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Tuesday, August 05, 2014

More About Men and Women and Eicha

I wrote last year about the stark contrast between men's and women's expressions on Tisha B'Av in formal readings of Eicha and Kinnot.

This year I found textual proof to back up my impressions. In this morning's Haftorah it says:
…summon the dirge-women and let them come, and send for the wise women and let them come…. Hearken, O women to the word of Hashem and let your ears absorb the word of his mouth, and teach a lament to your daughters, and each woman a dirge to her friend. For death has ascended through our windows, it has come into our palaces to cut down infants from the marketplace, young men from the streets.
And later the text ends:
'Let not the wise man laud himself with his wisdom, and let not the strong man laud himself with his strength, and let not the rich man laud himself with his wealth. Only with this may one laud himself -- discerning in knowing Me, for I am Hashem Who does kindness, justice, and righteousness in the land, for in these is my desire,' the words of Hashem.
 In the shul in which I listened to Kinnot this morning, the rabbi went on to explain that even though this year with concerns in Israel we feel the emotions of Tisha B'Av more acutely, we still need help. He went on to say that even in the time of Yirmiyahu they needed help and that women had the job of leading people towards that says of mourning.

So my simple question is, why don't we do that now? Why was a male rabbi explaining this instead of a woman singing it?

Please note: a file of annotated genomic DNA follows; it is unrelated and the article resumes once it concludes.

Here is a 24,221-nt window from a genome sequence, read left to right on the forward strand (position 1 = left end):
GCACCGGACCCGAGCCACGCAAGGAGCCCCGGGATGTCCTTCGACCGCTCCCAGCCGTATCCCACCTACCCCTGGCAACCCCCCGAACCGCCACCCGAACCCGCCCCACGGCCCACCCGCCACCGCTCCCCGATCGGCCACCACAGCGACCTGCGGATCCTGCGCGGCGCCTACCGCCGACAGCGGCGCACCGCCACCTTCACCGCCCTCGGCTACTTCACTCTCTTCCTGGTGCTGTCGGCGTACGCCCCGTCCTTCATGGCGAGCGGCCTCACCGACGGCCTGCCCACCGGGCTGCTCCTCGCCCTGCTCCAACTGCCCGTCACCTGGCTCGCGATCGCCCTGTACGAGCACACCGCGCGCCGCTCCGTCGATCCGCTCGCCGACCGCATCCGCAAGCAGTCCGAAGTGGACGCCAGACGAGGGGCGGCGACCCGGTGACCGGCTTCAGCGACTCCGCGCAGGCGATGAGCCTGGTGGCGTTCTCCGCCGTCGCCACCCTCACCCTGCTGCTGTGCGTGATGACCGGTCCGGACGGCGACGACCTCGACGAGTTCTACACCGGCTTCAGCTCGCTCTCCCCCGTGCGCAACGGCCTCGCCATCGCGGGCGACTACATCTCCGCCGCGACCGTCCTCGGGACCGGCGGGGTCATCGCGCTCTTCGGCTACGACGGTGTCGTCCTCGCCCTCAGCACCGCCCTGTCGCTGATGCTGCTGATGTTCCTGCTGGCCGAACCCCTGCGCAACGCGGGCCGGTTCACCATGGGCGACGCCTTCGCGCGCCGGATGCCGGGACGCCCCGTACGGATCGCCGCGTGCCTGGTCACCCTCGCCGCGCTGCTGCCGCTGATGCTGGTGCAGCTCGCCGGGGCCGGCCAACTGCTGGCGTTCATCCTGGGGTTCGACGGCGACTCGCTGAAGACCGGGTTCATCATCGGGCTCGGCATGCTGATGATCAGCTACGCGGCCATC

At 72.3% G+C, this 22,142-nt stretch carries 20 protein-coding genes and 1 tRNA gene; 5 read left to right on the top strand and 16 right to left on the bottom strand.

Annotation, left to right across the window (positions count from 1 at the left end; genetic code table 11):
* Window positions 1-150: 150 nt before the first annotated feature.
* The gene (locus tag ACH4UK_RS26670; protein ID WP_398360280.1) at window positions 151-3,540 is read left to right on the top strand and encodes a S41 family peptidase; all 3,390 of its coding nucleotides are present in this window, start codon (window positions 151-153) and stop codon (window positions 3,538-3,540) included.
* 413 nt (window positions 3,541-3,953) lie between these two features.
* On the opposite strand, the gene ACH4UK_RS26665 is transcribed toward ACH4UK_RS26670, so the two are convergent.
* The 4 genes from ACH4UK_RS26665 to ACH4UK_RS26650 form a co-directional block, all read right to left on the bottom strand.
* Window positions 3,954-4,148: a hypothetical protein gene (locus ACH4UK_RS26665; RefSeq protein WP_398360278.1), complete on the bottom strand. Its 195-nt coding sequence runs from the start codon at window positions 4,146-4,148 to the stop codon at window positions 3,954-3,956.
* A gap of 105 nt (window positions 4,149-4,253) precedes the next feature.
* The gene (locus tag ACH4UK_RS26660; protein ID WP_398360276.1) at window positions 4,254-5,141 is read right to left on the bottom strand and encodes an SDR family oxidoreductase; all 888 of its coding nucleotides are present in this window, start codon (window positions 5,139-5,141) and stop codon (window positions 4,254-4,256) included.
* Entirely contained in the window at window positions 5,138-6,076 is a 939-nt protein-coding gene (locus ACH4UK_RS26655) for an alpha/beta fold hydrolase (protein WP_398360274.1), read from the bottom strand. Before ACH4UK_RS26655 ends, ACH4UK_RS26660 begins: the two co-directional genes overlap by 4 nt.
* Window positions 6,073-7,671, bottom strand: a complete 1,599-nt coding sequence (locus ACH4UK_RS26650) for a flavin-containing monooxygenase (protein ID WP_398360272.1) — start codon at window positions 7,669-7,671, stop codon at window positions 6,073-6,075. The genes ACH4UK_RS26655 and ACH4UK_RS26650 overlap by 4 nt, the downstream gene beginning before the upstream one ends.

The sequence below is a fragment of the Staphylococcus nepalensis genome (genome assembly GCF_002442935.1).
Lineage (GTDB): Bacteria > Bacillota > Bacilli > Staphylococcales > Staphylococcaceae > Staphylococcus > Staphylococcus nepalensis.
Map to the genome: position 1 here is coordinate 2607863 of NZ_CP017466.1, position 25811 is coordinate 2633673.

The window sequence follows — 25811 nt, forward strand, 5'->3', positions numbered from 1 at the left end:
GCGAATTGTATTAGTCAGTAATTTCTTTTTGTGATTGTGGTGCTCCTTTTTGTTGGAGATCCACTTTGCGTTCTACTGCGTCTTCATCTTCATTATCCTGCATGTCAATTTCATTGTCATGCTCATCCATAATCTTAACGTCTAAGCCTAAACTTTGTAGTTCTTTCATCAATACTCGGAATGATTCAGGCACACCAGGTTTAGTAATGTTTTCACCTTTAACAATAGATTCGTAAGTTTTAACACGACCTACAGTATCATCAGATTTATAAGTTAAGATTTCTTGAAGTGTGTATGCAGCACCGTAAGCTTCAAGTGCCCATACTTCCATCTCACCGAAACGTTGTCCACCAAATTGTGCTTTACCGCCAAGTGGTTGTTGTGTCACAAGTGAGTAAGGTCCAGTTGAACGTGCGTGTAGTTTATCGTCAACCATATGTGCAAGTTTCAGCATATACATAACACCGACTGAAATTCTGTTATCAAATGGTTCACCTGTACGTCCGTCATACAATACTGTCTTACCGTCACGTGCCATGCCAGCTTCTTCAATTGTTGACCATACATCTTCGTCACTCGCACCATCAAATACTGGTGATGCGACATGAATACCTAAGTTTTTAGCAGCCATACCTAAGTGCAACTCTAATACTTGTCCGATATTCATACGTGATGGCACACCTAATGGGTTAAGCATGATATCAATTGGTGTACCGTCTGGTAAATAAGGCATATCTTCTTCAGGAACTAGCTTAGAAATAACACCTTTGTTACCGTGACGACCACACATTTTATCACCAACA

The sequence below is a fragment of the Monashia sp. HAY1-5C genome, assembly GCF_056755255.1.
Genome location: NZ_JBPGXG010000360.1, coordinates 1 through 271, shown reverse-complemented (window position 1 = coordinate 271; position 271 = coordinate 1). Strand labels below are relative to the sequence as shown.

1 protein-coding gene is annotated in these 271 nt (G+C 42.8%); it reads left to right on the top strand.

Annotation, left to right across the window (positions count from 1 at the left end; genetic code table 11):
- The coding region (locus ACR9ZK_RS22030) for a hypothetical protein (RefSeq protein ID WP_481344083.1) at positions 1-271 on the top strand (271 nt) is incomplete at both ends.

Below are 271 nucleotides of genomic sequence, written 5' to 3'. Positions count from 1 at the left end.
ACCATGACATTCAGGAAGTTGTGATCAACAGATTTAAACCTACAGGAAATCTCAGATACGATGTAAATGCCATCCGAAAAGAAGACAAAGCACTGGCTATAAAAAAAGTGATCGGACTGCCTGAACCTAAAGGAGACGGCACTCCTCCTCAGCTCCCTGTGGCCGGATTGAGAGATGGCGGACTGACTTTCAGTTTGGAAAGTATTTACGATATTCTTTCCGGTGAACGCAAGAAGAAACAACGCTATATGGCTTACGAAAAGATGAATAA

The women's eicha that I attended was by women and for women, but what if all Tisha B'Av prayer was led by women, and was done so for women and men? What if those closest to life and death and those who some claim "are more spiritual" were the ones taking us on that path? Wouldn't it evoke a very real connection to the day, to mourning, to Hashem even? Not the wise man, the strong man, not the rich man, but the dirges of the women be the transmitter of knowledge that we must know Hashem.

Further, what if every culture opened up the voices of women? If all women around the world had a day to dirge and drown out all other sound with mourning for loss of life, for kidnappings, for rapes, for murders, for slavery, for injustice, for pain and for war?

What if authentic women's voices speaking for humanity were the clearest voices all year round? Not the kinds of women's voices that try to sound like men in order to be accepted, but the kinds of voices that come from true binah? What if?

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